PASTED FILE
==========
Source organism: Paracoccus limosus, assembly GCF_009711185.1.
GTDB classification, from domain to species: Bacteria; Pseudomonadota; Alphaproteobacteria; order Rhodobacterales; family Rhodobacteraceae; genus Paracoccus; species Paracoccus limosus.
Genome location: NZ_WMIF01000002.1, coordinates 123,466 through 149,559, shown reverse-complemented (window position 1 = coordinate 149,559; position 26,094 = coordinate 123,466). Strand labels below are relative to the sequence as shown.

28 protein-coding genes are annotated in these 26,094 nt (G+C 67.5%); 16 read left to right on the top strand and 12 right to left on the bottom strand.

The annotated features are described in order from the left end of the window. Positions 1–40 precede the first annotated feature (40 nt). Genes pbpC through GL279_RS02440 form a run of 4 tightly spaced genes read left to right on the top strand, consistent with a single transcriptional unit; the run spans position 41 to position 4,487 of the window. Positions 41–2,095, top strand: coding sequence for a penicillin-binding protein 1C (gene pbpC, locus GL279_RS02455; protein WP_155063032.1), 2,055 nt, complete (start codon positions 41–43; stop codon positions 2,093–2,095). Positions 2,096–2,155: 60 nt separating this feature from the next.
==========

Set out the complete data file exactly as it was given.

Source organism: Paracoccus limosus, assembly GCF_009711185.1.
GTDB classification, from domain to species: Bacteria; Pseudomonadota; Alphaproteobacteria; order Rhodobacterales; family Rhodobacteraceae; genus Paracoccus; species Paracoccus limosus.
Genome location: NZ_WMIF01000002.1, coordinates 123,466 through 149,559, shown reverse-complemented (window position 1 = coordinate 149,559; position 26,094 = coordinate 123,466). Strand labels below are relative to the sequence as shown.

28 protein-coding genes are annotated in these 26,094 nt (G+C 67.5%); 16 read left to right on the top strand and 12 right to left on the bottom strand.

The annotated features are described in order from the left end of the window. Positions 1–40 precede the first annotated feature (40 nt). Genes pbpC through GL279_RS02440 form a run of 4 tightly spaced genes read left to right on the top strand, consistent with a single transcriptional unit; the run spans position 41 to position 4,487 of the window. Positions 41–2,095, top strand: coding sequence for a penicillin-binding protein 1C (gene pbpC, locus GL279_RS02455; protein WP_155063032.1), 2,055 nt, complete (start codon positions 41–43; stop codon positions 2,093–2,095). Positions 2,096–2,155: 60 nt separating this feature from the next.